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New Book about Jefferson’s Gardens is a Winner


IMG_4021-002The American Horticulture Society’s book awards for 2013 are out, and here’s the one winner that I might just buy:  A Rich Spot of Earth by Peter J. Hatch.  The AHS notes that it’s “unquestionably a superb work of scholarship,” and an “homage to Jefferson’s contributions to our national gardening heritage as well as a treasury of information about the many varieties of plants he experimented with in his Virginia garden.”

Peter Hatch is none other than the director of gardens at Monticello for 35 years until his recent retirement.  He’s a keen historian of Jefferson’s gardens, and knows more about that sacred soil than anyone on earth.  Click here if you  missed Adrian Higgins’ wonderful article about Peter in the Washington Post.


I visited Monticello in 2011 and enjoyed it so much I couldn’t imagine why I hadn’t been there since high school!!  I wrote two stories about the trip for Garden Rant: about Jefferson’s kitchen garden  and about the Ornamental Gardens at Monticello.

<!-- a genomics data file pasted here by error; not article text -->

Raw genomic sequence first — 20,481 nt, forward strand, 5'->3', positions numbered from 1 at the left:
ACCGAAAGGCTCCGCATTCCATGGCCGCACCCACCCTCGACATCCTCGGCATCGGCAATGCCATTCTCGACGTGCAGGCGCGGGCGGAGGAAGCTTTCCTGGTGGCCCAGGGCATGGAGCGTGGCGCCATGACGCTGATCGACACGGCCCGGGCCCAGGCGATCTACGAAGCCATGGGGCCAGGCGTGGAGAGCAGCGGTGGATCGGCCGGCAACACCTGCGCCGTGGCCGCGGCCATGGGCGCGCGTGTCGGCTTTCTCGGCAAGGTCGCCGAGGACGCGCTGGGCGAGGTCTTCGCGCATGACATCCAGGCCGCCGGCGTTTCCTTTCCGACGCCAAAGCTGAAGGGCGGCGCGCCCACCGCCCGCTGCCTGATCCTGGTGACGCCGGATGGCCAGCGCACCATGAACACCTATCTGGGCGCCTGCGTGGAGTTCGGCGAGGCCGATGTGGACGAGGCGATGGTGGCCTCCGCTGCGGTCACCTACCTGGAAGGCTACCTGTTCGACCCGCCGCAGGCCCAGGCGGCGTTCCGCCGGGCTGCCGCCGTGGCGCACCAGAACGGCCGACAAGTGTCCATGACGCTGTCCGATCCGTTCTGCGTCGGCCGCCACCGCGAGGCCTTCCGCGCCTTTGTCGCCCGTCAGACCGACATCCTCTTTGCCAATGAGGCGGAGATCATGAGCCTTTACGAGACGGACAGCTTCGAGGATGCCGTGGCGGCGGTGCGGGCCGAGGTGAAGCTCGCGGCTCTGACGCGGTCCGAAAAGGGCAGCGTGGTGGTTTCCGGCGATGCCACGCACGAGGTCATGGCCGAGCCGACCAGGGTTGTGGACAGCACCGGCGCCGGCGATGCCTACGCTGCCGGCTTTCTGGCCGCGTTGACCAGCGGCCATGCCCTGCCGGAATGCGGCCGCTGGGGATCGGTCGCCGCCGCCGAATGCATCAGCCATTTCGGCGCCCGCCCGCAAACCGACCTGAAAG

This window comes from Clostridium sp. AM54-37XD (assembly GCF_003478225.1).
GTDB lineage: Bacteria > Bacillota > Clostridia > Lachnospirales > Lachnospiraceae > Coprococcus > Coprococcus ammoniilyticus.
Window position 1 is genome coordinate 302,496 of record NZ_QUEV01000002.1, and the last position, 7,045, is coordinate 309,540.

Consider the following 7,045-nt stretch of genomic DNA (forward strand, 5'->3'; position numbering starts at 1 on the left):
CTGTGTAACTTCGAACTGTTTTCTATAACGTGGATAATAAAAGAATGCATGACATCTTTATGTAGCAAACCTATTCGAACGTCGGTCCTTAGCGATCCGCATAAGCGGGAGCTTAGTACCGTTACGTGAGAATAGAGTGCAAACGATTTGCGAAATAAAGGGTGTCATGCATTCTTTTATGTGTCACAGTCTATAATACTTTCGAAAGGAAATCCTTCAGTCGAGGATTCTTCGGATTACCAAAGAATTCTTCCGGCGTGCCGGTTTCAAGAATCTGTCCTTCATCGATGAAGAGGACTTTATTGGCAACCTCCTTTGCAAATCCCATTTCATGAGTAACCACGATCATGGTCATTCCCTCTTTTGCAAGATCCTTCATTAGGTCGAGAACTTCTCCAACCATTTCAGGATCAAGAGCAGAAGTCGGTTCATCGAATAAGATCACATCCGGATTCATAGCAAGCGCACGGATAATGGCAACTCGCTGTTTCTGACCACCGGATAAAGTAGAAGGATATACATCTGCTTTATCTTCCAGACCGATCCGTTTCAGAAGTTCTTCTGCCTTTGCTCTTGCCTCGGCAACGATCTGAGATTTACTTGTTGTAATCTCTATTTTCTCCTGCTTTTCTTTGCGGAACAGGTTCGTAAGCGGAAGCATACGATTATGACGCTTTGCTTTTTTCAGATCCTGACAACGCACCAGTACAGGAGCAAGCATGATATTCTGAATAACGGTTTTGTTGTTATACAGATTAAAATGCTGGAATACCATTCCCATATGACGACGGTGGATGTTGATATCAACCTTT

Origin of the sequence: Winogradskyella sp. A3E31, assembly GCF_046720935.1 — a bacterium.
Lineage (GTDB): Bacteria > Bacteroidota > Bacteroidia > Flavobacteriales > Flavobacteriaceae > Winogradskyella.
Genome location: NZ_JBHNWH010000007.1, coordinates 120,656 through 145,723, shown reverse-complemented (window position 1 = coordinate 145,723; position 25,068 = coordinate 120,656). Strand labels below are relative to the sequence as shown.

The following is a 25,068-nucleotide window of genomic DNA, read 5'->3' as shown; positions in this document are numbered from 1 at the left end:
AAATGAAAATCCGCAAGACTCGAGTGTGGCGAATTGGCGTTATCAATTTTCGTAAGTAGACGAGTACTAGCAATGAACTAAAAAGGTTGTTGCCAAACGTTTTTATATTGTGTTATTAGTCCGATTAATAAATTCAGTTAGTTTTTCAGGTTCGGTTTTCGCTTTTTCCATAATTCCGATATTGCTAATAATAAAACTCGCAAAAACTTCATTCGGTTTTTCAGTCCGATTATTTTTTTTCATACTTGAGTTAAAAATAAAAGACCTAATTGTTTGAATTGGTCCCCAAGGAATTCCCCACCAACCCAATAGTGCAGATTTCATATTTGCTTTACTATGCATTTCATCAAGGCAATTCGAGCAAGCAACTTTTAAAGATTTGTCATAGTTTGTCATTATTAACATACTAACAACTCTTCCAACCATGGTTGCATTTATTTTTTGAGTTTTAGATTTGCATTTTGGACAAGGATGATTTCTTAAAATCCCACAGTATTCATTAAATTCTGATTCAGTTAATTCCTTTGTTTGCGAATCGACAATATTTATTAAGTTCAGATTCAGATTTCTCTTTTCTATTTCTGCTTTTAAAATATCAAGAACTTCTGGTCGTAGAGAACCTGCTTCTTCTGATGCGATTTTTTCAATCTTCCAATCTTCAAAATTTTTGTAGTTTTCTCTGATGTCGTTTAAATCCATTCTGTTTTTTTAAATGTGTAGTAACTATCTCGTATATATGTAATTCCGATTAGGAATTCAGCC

heritageThe 2013 Heritage Harvest Festival offers a full schedule of garden-related talks and workshops – September 6-7 of this year (2013).

Or anytime, there’s a choice of three awesome tours:  the house,  the plantation tour, which tells the honest story of slavery at Monticello, and of course the grounds and gardens.

Photos and text by Susan Harris.

Stephanie Fleming was raised at Behnke’s Nurseries in Beltsville. Her Mom, Sonja, was one of Albert & Rose Behnke’s four children. She was weeding from the moment she could walk and hiding as soon as she was old enough to run, so many weeds, so little time. Although she quickly learned how to pull out a perennial and get taken off of weed pulling duty.

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